I used to think that my entire day was a failure if I didn’t check everything off my to-do list. And that happened regularly.
It didn’t matter how great my plans were or how motivated I felt when I first outlined exactly what I wanted to accomplish. I still ended most days wishing I’d done more and feeling like I was always a few steps behind.
A few months ago, after yet another tearful bout of mom-guilt and self-criticism at the end of yet another “unproductive” day, I realized that I needed to change my mind-set. Since then, I’ve been trying to put the high expectations I have for myself in harmony with the merciful expectations the Lord has for me. I’ve also made an effort to center my life (and my to-do list) on the things that matter most, and to do all things in love.
I’m still trying to figure out how exactly to do that. But in the process, I’ve learned a lot about God, love, self-care, and how overrated it is to be busy all the time.
Busyness Is Not a Badge of Honor
The other day I reread Elder Dieter F. Uchtdorf’s conference talk from October 2012, “Of Regrets and Resolutions.
” Elder Uchtdorf talked about people who are terminally ill and some of the regrets they have: “I wish I had spent more time with the people I love,” “I wish I had lived up to my potential,” and “I wish I had let myself be happier.” Busyness often gets in the way of all these things.
Elder Uchtdorf also noticed that so many of us tend to “wear our busyness as a badge of honor, as though being busy, by itself, was an accomplishment or sign of a superior life.” But then, our perfect example, Jesus Christ, was never too busy for the things that mattered. As Elder Uchtdorf put it: “I see the compassionate and caring Son of God purposefully living each day. When He interacted with those around Him, they felt important and loved. He knew the infinite value of the people He met. He blessed them, ministered to them. He lifted them up, healed them. He gave them the precious gift of His time.” He always made time for others.
Following the Savior’s example, I’ve tried to focus less on the things I “should” do and more on the things I’m meant to do: spend time with the people I love, reach my potential, and have joy. I try to focus on things of eternal significance, things that will last forever: love, connection, relationships. I try to plan out each day with these priorities in mind. Sometimes this involves ditching the to-do list in favor of some Wednesday afternoon cuddles with my sick two-year-old or dropping everything to talk to my struggling best friend for hours. While these things don’t always feel especially productive in a day-to-day sense, I know their value is eternal. Sometimes the best thing I can do is forgive myself for whatever I didn’t do that day and know that tomorrow is a new day.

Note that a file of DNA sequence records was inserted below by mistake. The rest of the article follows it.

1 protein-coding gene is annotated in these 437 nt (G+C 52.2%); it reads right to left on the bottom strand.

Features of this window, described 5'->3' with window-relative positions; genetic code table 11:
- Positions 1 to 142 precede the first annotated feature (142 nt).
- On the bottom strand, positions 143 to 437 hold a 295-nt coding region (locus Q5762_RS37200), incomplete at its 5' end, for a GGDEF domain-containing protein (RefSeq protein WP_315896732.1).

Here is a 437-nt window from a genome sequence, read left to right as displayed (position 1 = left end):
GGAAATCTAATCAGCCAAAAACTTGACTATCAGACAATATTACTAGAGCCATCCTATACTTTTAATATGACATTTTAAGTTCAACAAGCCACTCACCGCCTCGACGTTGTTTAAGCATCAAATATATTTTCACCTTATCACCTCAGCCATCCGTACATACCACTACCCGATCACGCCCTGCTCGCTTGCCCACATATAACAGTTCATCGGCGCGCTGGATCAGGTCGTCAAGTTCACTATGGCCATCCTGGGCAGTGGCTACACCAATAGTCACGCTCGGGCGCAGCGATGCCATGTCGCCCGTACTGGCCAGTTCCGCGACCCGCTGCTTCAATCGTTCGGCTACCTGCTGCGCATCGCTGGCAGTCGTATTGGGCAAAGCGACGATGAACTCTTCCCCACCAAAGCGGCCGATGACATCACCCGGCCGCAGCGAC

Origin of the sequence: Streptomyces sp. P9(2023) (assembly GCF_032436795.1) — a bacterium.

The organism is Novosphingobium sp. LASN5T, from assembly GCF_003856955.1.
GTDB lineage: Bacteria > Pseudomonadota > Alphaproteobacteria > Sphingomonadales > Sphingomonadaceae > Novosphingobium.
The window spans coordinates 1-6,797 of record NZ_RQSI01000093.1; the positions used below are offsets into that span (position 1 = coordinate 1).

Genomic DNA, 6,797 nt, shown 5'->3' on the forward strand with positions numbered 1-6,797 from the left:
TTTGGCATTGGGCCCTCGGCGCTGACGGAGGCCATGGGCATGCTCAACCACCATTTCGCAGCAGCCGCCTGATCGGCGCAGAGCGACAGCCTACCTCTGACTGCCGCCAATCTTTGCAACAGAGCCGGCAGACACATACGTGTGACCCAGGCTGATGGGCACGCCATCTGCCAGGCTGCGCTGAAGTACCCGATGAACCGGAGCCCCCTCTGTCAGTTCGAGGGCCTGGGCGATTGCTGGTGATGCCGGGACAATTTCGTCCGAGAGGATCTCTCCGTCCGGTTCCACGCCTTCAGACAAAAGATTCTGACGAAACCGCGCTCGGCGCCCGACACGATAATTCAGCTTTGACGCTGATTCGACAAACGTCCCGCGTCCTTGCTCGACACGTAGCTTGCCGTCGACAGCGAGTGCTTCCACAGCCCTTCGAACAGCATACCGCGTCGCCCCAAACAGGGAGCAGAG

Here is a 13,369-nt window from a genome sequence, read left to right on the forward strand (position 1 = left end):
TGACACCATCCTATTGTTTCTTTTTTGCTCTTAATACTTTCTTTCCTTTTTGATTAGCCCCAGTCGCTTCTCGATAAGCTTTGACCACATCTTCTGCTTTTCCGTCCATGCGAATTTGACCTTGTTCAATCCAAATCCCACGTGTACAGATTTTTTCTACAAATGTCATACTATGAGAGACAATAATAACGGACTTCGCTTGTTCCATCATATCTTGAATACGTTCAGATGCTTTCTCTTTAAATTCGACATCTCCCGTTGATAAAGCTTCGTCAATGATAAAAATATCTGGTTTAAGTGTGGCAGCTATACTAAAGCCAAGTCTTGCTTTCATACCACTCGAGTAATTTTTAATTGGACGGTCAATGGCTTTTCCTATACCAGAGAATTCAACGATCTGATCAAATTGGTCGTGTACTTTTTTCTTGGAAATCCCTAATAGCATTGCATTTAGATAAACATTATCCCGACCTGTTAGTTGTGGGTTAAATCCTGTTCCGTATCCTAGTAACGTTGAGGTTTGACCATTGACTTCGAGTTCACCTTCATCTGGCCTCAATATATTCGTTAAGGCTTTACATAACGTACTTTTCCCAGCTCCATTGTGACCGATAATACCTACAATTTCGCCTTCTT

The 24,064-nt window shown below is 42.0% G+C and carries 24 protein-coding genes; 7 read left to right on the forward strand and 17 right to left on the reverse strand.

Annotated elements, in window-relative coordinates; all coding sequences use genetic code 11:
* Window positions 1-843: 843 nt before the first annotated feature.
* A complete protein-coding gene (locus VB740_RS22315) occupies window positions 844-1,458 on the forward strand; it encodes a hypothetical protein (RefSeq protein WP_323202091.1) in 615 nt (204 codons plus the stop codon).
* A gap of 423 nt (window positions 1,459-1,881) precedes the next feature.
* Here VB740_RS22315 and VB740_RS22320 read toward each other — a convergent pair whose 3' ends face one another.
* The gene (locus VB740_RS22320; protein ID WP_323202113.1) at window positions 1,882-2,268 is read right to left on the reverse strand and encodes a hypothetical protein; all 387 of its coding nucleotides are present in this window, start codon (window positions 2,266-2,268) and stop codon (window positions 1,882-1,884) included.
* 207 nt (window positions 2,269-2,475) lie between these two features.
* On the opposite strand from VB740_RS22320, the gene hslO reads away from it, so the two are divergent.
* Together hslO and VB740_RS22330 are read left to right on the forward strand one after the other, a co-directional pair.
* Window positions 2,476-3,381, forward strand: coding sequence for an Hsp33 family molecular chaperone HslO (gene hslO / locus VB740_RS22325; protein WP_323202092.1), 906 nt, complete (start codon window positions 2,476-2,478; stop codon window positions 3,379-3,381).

Taking Care of Myself
Christ always made time for others, but he made time for Himself too. I’ve noticed a handful of instances throughout the New Testament where Christ went off to rest and to commune with God.
One of my favorites is found in Matthew 14
. This chapter tells of two miracles we discuss regularly: Jesus feeding the five thousand, and Jesus walking on water. I am struck by what happens in the period of time between these two miracles.
After feeding the five thousand, Jesus “constrained his disciples to get into a ship, and to go before him unto the other side” and “sent the multitudes away” (Matthew 14:22).
Then He “went up into a mountain apart to pray: and when the evening was come, he was there alone” (Matthew 14:23).
Jesus sent everyone else away so that He could be alone to pray, presumably for hours. He even sent His disciples off without Him. Only then, after He had taken time for Himself, did He perform the incredible miracle of walking on water.
I think He knew that He could continue to go about doing good by first taking care of Himself and His personal relationship with His Father.
I often feel like taking time for myself is taking time away from someone else. But when I make sure my own needs are met, I have so much more to give to my family and to others who count on me.
Focusing on Love
In the end, it’s not about a daily checklist; it’s about how much you love.
Through Christ’s example and teachings, I’ve come to understand that loving another person is always the right thing to do. Taking the time to show love is never the wrong choice. My kids may not remember all the amazing meals I attempted or every piano lesson I drove them to or every planned activity we did together, but I’m confident they’ll remember how I made them feel loved, and they’ll be better and happier for it.
The scriptures teach us to “cleave unto charity, which is the greatest of all, for all things must fail—but charity is the pure love of Christ, and it endureth forever; and whoso is found possessed of it at the last day, it shall be well with him” (Moroni 7:46–47
). If I focus on feeling and expressing love, I know that I will do my best.
Love your children enough to serve them and to listen to their needs, even if these tasks don’t feel especially productive or impressive.
Love yourself enough to take care of your own needs, even as so many other things are competing for your time.
And love God enough to give Him some of that precious time, trusting that He will help you manage everything else.